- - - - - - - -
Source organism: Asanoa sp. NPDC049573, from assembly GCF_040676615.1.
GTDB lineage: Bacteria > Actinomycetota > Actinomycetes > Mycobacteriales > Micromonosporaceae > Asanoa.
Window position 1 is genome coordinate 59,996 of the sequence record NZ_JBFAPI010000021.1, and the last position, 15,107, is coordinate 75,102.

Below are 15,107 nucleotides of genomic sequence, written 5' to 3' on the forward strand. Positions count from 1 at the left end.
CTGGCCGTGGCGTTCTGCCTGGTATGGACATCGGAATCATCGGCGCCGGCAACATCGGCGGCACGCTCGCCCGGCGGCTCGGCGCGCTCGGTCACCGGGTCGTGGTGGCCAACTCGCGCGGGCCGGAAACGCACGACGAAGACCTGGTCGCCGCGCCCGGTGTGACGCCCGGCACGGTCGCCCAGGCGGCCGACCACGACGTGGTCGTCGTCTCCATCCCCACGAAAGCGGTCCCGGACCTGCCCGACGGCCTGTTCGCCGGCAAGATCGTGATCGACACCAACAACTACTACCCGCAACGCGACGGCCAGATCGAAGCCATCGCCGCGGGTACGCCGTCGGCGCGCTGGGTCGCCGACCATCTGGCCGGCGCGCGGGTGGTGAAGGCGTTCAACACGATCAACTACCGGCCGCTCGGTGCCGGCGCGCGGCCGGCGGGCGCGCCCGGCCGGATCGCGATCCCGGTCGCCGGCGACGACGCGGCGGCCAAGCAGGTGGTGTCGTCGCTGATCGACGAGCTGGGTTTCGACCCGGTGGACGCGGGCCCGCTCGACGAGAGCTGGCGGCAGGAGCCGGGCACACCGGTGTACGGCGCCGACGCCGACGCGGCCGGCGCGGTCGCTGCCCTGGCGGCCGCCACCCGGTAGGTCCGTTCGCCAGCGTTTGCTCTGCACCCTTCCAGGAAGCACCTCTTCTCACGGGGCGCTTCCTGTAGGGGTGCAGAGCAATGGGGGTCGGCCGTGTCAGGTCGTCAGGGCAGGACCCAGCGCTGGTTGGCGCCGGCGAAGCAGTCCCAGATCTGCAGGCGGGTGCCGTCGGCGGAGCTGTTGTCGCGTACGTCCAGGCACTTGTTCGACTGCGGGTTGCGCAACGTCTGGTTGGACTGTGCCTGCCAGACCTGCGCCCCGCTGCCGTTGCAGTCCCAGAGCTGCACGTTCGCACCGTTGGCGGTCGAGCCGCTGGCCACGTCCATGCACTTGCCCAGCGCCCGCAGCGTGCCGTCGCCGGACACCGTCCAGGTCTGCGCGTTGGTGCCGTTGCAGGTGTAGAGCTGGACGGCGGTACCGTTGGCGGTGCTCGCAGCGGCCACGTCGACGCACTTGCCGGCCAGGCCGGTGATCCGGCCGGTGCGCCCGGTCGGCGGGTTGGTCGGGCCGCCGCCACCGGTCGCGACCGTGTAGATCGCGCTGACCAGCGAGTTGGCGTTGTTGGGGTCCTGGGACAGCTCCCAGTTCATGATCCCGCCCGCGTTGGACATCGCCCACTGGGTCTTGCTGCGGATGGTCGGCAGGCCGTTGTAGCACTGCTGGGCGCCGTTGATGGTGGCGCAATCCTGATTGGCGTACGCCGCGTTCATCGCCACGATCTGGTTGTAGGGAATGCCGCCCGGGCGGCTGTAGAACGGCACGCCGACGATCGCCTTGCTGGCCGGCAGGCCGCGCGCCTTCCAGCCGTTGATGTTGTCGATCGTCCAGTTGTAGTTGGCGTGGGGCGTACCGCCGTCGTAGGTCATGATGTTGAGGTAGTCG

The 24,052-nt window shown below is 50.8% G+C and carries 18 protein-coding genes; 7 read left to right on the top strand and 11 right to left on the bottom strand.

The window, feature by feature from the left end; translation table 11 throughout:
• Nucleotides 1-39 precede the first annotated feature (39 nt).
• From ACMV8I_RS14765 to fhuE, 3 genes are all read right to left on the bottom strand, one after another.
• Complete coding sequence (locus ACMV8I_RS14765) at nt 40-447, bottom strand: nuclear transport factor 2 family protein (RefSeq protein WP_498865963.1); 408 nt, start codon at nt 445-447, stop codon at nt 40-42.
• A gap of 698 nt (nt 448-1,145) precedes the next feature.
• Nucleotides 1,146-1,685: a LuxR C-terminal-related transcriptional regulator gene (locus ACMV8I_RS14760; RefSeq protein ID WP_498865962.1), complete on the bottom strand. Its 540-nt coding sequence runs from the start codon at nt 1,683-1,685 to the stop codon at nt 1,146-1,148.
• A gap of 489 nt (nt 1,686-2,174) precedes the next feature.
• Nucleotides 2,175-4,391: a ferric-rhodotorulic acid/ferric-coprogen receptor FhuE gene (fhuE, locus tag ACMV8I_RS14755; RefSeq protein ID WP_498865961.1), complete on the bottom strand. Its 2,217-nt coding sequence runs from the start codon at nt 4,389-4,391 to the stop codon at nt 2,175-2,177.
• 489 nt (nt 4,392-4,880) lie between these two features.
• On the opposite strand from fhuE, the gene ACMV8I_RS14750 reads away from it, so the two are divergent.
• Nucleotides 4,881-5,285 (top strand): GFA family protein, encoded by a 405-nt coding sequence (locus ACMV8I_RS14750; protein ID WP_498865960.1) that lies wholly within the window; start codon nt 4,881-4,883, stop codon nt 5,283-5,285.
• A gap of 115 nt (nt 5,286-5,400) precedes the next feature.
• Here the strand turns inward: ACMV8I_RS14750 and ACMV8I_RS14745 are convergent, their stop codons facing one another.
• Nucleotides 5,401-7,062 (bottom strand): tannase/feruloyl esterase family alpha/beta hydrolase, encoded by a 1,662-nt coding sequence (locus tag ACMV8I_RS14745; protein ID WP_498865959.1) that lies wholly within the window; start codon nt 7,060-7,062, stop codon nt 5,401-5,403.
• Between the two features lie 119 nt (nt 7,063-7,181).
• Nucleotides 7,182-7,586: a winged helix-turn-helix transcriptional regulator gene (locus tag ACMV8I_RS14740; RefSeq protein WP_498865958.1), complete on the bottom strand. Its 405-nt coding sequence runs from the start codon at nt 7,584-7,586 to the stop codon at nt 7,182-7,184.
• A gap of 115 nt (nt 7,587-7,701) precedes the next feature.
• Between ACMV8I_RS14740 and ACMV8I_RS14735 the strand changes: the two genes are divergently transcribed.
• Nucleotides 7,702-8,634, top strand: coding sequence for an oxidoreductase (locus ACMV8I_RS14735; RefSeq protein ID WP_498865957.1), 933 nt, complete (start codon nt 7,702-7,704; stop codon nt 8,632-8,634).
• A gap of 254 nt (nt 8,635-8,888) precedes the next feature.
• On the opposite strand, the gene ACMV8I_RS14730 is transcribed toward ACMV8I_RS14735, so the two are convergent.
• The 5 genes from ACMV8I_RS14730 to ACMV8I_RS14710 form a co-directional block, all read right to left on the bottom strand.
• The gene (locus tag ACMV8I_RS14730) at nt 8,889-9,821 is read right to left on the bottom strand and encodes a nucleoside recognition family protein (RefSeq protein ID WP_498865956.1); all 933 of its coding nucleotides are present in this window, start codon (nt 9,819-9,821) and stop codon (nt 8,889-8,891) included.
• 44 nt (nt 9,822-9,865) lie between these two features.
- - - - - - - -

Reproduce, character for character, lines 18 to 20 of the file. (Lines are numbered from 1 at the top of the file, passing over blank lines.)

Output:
• A gap of 115 nt (nt 5,286-5,400) precedes the next feature.
• Here the strand turns inward: ACMV8I_RS14750 and ACMV8I_RS14745 are convergent, their stop codons facing one another.
• Nucleotides 5,401-7,062 (bottom strand): tannase/feruloyl esterase family alpha/beta hydrolase, encoded by a 1,662-nt coding sequence (locus tag ACMV8I_RS14745; protein ID WP_498865959.1) that lies wholly within the window; start codon nt 7,060-7,062, stop codon nt 5,401-5,403.